It’s easy to drown in real estate statistics, but looking at “affordability” — the homes that someone on a median income could buy — is a fascinating gauge of housing markets. (Plus, it’s a statistic that can be fine-tuned to the local level). The recent release of the Housing Opportunity Index from the National Association of Home Builders/Wells Fargo shows that we’re still in a uniquely affordable phase of the market cycle. If you’re looking for good news to come from the housing slump, this is it.
One driver is prices that have fallen shockingly — in many places, by half — from 2006 highs. The national median average price has dropped less but still substantially, from $248,000 in 2006 to $176,000 in this year’s third quarter. Another factor is continued low interest rates. Rates for a 30-year conforming loan (that is, a loan with a balance of $417,500 or less) were 4.23% last week, according to data released today by the Mortgage Bankers Association.
As a result, families earning the median income of $64,200 could afford 72.9% of the homes sold in the third quarter. (Another reason I like this statistic is that it’s calculated using actual sales prices of new and existing homes, not list prices). That 72.9% is in real contrast with the way things looked five years ago during the boom, when the number dipped to 40.4%. Housing market bulls read the current high affordability number as a sign that there is buying power to bring the real estate market out of its slump, at least at current prices.
Drilling down, the most affordable metro region in the country is Fairbanks, Alaska, where the median income is $91,700, and the average family can afford 97.8% of the homes on the market. The second most affordable city is Kokomo, Ind., where the median family could buy 96.9% of the homes sold. In terms of larger metros — those with a population of half a million or more — the top prize goes to Lakeland, Fla., where the region’s median family income of $53,800 was sufficient to buy 92.5% of the homes sold in the third quarter.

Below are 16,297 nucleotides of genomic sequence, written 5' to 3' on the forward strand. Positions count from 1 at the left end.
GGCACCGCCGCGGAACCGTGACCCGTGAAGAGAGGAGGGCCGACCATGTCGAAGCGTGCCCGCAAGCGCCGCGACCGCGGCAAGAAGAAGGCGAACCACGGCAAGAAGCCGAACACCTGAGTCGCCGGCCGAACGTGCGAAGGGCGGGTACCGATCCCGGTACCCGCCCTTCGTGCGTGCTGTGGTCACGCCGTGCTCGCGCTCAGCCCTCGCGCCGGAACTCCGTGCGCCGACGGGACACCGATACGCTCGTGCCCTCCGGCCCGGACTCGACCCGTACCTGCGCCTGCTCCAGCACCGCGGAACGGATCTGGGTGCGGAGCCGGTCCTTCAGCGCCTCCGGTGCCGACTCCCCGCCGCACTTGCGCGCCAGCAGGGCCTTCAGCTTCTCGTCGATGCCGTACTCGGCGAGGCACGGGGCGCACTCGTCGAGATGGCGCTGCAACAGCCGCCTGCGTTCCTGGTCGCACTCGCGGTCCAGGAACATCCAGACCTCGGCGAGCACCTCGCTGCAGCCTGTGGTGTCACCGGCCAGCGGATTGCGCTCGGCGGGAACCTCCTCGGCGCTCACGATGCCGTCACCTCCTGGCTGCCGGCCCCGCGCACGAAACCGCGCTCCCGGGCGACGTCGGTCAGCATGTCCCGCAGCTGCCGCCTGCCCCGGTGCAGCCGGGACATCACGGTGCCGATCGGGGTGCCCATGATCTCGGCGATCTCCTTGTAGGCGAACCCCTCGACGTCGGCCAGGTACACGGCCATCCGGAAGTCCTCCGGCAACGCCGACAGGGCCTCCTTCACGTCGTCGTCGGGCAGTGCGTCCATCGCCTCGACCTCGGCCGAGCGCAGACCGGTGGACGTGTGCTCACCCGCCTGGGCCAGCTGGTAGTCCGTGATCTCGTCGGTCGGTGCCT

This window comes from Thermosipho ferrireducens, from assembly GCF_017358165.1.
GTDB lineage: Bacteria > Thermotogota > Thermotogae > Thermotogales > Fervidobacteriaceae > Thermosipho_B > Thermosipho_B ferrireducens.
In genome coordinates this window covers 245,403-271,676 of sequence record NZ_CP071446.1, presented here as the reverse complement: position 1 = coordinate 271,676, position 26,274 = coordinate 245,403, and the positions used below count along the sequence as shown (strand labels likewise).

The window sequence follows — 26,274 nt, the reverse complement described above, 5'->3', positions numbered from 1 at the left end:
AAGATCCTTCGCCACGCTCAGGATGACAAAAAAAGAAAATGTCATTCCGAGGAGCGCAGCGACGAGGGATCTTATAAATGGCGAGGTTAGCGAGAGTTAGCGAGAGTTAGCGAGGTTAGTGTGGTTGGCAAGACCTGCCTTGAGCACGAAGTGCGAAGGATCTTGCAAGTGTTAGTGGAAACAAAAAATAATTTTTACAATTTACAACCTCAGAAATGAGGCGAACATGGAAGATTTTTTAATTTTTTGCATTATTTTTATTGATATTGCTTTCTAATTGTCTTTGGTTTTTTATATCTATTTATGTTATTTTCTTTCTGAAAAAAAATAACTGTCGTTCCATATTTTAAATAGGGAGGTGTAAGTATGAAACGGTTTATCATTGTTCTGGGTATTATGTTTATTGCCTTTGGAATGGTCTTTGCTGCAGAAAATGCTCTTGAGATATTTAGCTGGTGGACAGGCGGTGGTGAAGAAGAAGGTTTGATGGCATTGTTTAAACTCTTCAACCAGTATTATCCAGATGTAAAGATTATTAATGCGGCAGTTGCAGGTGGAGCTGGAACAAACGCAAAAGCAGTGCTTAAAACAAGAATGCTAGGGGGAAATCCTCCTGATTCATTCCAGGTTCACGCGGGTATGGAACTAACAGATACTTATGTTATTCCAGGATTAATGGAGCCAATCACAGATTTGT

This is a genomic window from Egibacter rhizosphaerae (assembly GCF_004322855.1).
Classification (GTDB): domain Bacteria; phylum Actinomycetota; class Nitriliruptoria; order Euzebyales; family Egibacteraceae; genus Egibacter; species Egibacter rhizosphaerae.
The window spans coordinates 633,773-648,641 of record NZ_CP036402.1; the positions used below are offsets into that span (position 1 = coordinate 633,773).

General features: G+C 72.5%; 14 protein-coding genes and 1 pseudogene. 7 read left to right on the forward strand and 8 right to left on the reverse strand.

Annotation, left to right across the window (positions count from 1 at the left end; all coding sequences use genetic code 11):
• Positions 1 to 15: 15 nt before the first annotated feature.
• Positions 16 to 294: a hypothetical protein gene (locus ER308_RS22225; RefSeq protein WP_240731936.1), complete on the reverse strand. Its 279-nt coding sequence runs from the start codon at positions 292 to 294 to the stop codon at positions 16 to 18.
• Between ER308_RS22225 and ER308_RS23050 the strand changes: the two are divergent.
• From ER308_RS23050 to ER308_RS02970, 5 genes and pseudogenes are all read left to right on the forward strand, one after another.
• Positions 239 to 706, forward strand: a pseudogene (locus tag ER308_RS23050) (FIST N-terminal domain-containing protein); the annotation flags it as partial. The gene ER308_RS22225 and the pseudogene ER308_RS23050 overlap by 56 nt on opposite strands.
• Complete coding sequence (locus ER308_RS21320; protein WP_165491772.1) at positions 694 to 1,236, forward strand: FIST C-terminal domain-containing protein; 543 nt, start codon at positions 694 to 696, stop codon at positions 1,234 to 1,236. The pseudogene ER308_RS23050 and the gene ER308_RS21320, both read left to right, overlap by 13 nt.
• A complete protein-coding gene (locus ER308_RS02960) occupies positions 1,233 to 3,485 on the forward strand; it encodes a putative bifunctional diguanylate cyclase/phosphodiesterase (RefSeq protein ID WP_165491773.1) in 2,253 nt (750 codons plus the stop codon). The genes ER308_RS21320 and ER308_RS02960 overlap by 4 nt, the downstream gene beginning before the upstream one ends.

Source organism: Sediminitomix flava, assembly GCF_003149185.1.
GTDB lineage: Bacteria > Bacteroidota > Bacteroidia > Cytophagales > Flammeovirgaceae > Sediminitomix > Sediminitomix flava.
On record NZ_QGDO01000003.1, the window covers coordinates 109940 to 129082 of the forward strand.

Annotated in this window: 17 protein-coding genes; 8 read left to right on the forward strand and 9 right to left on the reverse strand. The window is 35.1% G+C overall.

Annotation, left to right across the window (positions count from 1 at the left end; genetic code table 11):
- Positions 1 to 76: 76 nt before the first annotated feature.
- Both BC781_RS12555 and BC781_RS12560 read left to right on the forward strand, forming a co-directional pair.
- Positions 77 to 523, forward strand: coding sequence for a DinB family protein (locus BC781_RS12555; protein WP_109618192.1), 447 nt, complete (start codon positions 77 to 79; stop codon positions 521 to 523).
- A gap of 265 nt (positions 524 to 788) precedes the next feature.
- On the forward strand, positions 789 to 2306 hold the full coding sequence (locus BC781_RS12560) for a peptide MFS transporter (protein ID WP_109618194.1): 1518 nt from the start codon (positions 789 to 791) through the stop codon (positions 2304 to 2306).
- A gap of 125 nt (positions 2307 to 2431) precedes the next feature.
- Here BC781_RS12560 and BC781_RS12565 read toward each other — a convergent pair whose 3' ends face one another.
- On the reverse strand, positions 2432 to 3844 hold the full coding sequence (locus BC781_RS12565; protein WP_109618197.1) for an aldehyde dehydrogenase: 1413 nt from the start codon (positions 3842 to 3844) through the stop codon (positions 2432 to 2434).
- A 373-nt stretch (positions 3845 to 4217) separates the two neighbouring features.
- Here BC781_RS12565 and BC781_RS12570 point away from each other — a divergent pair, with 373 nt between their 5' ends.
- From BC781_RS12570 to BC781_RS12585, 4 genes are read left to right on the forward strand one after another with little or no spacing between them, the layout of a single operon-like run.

The other top affordable large metros in the U.S.? Toledo, with an affordability of 90.9%; Youngstown and its environs in Ohio and Pennsylvania, with 90%; Indianapolis-Carmel, Ind., also with 90%, and Ogden-Clearfield, Utah, with 89.8%.
The least affordable metro area is in New York/New Jersey: the New York/White Plains/Wayne metroplex, where only 23.3% of the homes sold are affordable to a buyer with the region’s median income of $67,400. New York has reigned as the most expensive metroplex for the last 14 quarters, a title held solidly through most of the 1990s by San Francisco and rotating after that through a succession of California locations, including the Los Angeles metroplex, Santa Barbara-Santa Maria, and San Luis Obispo-Paso Robles.
In fact, housing in California remains hyper-expensive, with L.A., San Francisco, and Santa Ana-Anaheim-Irvine all making the top 10 least affordable big metros list, and Santa Cruz, San Luis Obispo, and Santa Barbara making the top 10 least affordable small metros list. California dreaming is tantalizing, but it doesn’t come cheap.